13 September 2019 #Employment
In the recent case of Pearce v Merrill Lynch, the EAT ruled that there would be no month’s grace period for ACAS Early Conciliation if the Claimant contacts ACAS after the primary 3-month time limit expires.
The Claimant brought claims outside of the 3-month time limit for detriments arising from making protected disclosures.
Due to illness, he did not take legal advice until the time limit to bring his claim had expired. Further, his solicitors then took 16 days to initiate the ACAS early conciliation process which was also out of time.
The claim was then eventually brought a month after the ACAS early conciliation process had concluded. The tribunal inferred that the Claimant was mistakenly advised that the early conciliation process would allow for a 1-month extension of time. However, the tribunal confirmed that this extension was only applicable to claims where ACAS is contacted within the 3-month time limit in the first place.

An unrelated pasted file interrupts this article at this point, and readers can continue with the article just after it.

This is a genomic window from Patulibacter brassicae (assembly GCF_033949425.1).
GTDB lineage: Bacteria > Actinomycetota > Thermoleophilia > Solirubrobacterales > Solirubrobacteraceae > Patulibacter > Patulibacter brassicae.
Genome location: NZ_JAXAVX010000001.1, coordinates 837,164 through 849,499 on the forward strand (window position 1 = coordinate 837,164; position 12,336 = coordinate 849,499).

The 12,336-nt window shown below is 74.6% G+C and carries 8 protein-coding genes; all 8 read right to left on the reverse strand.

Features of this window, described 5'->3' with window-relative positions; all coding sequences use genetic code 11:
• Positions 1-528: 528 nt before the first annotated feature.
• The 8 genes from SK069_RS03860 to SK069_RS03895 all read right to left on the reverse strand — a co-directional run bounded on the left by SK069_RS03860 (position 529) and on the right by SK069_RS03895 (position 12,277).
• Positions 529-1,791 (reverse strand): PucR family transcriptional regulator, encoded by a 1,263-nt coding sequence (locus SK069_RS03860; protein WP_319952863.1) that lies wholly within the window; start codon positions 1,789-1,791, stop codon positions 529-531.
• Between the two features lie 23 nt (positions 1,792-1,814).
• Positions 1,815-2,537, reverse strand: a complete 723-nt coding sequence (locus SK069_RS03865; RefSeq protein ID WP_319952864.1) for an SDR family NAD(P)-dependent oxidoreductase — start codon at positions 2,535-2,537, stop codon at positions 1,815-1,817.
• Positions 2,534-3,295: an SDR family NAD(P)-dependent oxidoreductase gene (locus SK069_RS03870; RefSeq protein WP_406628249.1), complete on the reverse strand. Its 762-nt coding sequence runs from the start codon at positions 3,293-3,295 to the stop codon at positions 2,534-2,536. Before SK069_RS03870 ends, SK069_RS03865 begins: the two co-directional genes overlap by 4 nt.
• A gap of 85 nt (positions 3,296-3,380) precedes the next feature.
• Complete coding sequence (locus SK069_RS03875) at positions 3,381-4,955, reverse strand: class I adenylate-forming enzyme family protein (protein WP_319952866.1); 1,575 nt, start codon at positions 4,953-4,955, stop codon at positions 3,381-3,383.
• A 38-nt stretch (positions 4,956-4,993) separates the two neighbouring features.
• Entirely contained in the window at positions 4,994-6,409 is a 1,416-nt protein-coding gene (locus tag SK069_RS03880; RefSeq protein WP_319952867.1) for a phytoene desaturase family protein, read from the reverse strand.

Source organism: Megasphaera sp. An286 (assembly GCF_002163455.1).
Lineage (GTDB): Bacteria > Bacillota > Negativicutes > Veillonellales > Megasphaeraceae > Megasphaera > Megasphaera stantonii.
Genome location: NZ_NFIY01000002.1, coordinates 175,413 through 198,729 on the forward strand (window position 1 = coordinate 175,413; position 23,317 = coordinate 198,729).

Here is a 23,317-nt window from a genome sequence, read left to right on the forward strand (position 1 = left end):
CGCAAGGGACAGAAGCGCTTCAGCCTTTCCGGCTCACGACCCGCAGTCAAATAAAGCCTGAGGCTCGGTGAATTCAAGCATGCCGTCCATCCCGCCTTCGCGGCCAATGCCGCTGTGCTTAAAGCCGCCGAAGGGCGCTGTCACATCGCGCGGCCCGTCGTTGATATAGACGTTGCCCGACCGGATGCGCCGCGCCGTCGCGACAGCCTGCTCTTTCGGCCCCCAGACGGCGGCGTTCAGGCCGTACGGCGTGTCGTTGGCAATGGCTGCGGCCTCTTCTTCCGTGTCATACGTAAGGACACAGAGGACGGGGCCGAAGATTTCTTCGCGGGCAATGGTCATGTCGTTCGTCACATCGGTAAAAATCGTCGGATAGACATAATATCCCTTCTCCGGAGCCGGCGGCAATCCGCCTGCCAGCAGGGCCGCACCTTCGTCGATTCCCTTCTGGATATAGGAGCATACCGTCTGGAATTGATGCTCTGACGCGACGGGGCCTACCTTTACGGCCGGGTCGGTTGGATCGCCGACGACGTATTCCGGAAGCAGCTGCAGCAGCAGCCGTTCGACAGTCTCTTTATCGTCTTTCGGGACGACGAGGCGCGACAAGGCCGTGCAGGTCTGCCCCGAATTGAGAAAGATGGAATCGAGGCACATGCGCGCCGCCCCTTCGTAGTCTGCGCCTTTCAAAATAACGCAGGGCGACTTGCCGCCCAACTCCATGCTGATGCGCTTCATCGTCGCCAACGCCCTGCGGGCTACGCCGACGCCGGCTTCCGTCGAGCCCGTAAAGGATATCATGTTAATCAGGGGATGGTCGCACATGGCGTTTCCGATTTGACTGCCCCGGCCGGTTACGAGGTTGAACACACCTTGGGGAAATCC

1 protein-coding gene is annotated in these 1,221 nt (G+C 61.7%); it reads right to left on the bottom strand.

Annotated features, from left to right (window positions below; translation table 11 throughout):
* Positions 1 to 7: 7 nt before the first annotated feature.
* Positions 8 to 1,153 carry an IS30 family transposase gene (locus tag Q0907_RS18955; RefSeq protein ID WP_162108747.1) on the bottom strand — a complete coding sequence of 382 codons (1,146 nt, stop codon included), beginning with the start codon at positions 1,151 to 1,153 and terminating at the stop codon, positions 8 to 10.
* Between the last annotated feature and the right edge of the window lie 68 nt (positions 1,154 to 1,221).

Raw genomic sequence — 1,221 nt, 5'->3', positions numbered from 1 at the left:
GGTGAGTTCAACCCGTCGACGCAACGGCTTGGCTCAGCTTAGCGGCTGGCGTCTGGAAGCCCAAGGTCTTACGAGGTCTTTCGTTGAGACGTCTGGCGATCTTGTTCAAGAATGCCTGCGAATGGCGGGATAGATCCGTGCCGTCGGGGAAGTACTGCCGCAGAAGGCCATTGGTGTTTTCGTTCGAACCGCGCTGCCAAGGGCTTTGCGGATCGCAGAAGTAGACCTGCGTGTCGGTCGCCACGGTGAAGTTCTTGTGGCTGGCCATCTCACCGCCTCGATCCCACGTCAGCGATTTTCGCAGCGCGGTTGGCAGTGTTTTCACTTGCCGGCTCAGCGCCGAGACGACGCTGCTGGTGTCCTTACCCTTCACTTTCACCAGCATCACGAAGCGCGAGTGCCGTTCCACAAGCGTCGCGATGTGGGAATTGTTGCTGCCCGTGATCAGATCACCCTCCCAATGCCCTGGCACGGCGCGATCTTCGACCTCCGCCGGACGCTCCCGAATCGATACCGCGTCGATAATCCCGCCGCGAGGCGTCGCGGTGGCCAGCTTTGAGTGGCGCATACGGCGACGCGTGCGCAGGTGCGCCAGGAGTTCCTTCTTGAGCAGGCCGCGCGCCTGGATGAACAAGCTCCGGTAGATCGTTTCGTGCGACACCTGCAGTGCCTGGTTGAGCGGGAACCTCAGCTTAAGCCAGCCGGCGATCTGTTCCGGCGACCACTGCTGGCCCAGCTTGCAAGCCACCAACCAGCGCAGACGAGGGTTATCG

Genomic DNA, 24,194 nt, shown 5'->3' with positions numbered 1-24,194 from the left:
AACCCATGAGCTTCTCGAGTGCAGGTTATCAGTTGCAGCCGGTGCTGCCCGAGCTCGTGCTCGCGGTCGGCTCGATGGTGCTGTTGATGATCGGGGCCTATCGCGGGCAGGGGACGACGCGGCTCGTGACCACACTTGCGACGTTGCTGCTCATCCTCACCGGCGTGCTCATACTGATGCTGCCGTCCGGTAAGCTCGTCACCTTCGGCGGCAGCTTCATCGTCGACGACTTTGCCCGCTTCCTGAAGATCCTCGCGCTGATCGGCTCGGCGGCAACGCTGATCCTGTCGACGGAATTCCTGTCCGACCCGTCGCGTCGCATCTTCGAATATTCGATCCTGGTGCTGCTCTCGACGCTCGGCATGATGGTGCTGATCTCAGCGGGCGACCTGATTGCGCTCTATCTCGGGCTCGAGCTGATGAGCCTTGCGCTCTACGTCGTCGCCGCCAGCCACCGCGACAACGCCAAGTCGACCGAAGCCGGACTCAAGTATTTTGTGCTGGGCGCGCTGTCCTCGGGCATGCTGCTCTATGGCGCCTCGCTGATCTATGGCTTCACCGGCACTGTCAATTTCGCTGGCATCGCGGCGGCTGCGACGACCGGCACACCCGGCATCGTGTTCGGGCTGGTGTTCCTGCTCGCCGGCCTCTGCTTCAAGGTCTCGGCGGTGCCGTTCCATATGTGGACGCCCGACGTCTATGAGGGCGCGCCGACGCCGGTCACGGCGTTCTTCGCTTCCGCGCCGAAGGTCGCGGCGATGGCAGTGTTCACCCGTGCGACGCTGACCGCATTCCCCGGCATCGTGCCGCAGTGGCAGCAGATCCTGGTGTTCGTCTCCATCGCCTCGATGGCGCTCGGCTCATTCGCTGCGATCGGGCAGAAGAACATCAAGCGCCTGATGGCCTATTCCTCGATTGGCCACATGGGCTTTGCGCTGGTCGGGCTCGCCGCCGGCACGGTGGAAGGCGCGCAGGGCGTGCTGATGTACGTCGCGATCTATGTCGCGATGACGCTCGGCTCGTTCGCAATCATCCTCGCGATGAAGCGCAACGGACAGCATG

The tribunal held that although it had not been reasonably practicable for the Claimant to have put the claim in on time, he failed to present his claim within a reasonable time after the time limit had expired. As well as this, the Claimant did not explain the reason for the delay in contacting ACAS, nor the delay in bringing the claim after the early conciliation process concluded. This was left for the tribunal to infer, as explained above. Due to this, the claim was dismissed for being out of time.
The case provides a insight to how the tribunal deals with claims brought out of time, crucially showing that if a Claimant fails to provide an explanation for the delay and the delay is extensive, the tribunal will likely find the delay unreasonable, even where specific facts exists (such as illness).
The case also clarifies that the normal 1-month extension of time usually afforded by the ACAS early conciliation process will not apply when ACAS is contacted outside of the 3-month time limit in the first place.